First Beowulf Cluster in Space

by Ian McLoughlin
X-Sat

When President Eisenhower proposed the Open Skies Policy at the 1995 summit meeting to the Soviet delegation in Geneva, it was an unsuccessful move to legitimate the US' plans to launch the U2 spy plane a month later. Five decades later, Open Skies became a reality with the launch of Singapore's X-Sat. What could complement Open Skies better than open source? And it doesn't take a genius to understand that, when reliability is all important, the transparent and open nature of Linux source is an invaluable aid.

At the outset of the X-Sat Project, which focused on developing Singapore's first satellite, arguments were made for Linux but roundly were rejected. At that time, Linux was an esoteric outsider for embedded systems use and hadn't penetrated the consciousness of decision-makers in the area of space developments. Furthermore, Singapore generally is not known for risk taking, and truly there is something to be said in favour of this attitude where satellites are concerned. By contrast, VxWorks has excellent space heritage, although this is no guarantee for success.

Although the satellite's main computer runs VxWorks, Linux powers the data processing computer. This actually is a loosely coupled cluster called the parallel processing unit (PPU), and it is the first distributed example for Linux in space. The concept is to run satellite image-processing applications directly in space after a straightforward re-compilation and uploading procedure from ground-based Linux development platforms. Let's compare the main on-board computer (OBC) and the PPU (Table 1).

Table 1. X-Sat has both an on-board computer (OBC) and a parallel processing unit (PPU).

 OBCPPU
Processors2 x ERC3220 x SA 1110
ConfigurationCold-redundant standbyWhatever you want
Peak performance [MIPS]204,000
Total memory [MB]81,280
Size [cm3]3,1253,125
Power consumption [Watt]Approx. 225
Hardware cost [US$]50,0003,500
Processing cost [US$ / MIPS]2,5000.88
Processing volume [cm3 / MIPS]156.250.78
Processing power [mW / MIPS]506.25
Operating systemVxWorksLinux
Costs for OSA few thousand dollarsFree

The OBC is so expensive because it utilises costly radiation-hardened components, whereas the PPU uses mostly commercial-off-the-shelf (COTS) components. Traditionally, reliability in space is ensured by using the most reliable individual components to survive the hostile environment. But the PPU embodies the relatively new concept—at least in space—of reliability through redundancy. Although each single component of the PPU is less reliable in space than are the OBC components, there are 20 copies of each PPU processor, so even if one after another fails, something still remains. The design almost eliminates single-point failures, where a single component failure could take out the entire system or multiple components. On top of this, the PPU is characterised through graceful degradation from a fully working 20-processor system down to a single processor. So, good design ensures that the probability of a single PPU processor still functioning at the end of design life matches the probability that the OBC still is functioning at the same time. And even with only a single surviving processor, it still thrashes the OBC.

X-Sat

X-Sat is a 100kg micro-satellite, roughly an 80cm cuboid, as shown in the CAD model of Figure 1. The satellite, an educational project at Nanyang Technological University, Singapore, carries three payloads: a 10m resolution multispectral (colour) camera for obtaining images in the Singaporean region, a radio link for an Australian-distributed sensor network and, most notably, the PPU. From the outset of the project, X-Sat has been an open satellite with details publicly available, and what better reason to use open-source software?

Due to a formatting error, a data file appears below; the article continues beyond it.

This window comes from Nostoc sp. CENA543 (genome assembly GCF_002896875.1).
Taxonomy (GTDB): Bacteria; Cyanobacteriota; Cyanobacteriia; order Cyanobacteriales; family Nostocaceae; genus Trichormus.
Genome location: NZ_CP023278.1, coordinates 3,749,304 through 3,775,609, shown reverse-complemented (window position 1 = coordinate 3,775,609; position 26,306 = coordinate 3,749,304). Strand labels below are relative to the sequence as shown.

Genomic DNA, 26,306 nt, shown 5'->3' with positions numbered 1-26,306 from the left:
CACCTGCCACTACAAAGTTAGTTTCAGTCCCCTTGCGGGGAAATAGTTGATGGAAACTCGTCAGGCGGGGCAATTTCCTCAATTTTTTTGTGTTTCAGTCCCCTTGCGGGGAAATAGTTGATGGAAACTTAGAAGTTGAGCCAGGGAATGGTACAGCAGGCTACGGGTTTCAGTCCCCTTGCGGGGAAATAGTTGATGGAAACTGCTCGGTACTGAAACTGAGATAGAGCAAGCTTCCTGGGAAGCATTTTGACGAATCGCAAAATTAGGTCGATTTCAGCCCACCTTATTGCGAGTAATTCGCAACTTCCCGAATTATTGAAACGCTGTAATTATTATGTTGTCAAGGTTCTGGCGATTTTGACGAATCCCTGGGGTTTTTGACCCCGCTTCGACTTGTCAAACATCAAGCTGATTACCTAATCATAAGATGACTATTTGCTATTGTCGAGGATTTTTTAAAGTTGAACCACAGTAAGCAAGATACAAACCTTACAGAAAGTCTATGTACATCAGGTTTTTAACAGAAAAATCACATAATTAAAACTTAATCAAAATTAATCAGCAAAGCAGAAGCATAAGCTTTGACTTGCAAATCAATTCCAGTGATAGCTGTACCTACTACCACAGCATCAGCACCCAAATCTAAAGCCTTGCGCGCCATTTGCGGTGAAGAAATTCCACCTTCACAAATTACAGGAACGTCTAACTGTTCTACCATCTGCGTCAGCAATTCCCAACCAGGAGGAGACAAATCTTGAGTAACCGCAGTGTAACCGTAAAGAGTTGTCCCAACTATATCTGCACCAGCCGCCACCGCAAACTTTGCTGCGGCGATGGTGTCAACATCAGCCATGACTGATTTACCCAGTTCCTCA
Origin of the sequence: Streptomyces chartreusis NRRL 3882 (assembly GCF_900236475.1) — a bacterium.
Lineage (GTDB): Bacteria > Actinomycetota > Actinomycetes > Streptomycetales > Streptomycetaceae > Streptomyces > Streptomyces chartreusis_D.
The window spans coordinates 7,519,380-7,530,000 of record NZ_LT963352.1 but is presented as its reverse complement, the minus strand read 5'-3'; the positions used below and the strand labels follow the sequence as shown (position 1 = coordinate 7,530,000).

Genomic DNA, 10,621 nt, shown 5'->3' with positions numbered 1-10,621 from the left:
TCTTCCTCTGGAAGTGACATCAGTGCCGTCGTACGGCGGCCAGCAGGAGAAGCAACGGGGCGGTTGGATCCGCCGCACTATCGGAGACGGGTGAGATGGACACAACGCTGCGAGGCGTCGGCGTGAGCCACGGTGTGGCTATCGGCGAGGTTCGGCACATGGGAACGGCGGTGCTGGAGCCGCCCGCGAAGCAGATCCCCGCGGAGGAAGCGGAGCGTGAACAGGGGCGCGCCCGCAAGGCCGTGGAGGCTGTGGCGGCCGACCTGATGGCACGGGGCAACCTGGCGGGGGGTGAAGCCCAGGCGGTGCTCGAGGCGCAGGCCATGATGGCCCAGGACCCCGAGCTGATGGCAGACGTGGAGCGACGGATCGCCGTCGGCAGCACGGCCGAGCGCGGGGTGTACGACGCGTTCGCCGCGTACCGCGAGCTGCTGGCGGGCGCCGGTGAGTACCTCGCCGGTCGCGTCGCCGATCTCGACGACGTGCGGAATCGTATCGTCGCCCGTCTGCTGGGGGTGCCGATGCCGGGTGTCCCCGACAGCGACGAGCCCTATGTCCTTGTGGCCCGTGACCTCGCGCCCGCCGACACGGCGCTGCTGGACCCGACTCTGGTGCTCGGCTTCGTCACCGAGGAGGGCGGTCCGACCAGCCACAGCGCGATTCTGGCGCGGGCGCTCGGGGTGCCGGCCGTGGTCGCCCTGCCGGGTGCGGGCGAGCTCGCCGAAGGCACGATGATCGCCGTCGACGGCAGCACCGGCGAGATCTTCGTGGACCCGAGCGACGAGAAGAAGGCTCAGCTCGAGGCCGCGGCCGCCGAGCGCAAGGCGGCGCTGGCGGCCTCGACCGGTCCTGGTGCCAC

Figure 1. X-Sat is about 80cm in size and carries a colour camera, radio link and a Linux cluster.

Communication uses S-band with 4kb/s uplink and 500kb/s downlink as well as a unidirectional 50Mb/s downlink over X-band for image dumps. However, the X-band needs a dedicated 13m dish antenna for reception, and it works only when the satellite is over Singapore. In its intended sun-synchronous 685km orbit, this occurs for only a few minutes every day and leads to a major rationale for the PPU. Assuming a conservative duty cycle of 10% per orbit, the camera can generate 81GB of data per day, but only 12% of this can be downlinked. And with a three-year design lifetime and multimillion-dollar cost, each picture works out to be rather expensive.

If we want maximum value per picture and we have to throw away 88% of the images, which ones do we select? Anyone who has been to Singapore should remember the overcast skies. It turns out that 90% of satellite pictures over Singapore show only clouds and haze. Although this may excite meteorologists, it's a waste of money for us. We'd get value from only 10% of the 12% of pictures we download—a 1.2% success rate! So if there's any way of deciding before downloading whether a picture is obscured by clouds or even a way of cutting out the cloudy bits and downloading the rest, then this is valuable. Well, you guessed it, such applications do exist. They run on Linux Beowulf clusters, require many MIPS and happen to be a perfect fit for our PPU.

PPU Design

The PPU consists of two anti-fuse Actel field programmable gate arrays (FPGAs), known to be more radiation-resistant than other solutions from Xilinx or Altera. Each FPGA hosts ten processing nodes (PNs), each with a 206MHz StrongARM processor and 64MB of SDRAM. Individual FPGAs are connected to three Atmel 4MB serial Flash chips containing a bootloader, the OS kernel and filesystem images, which include selected image-processing applications. Of course, programs can be added dynamically while the satellite is in space, as though it were a regular Linux cluster.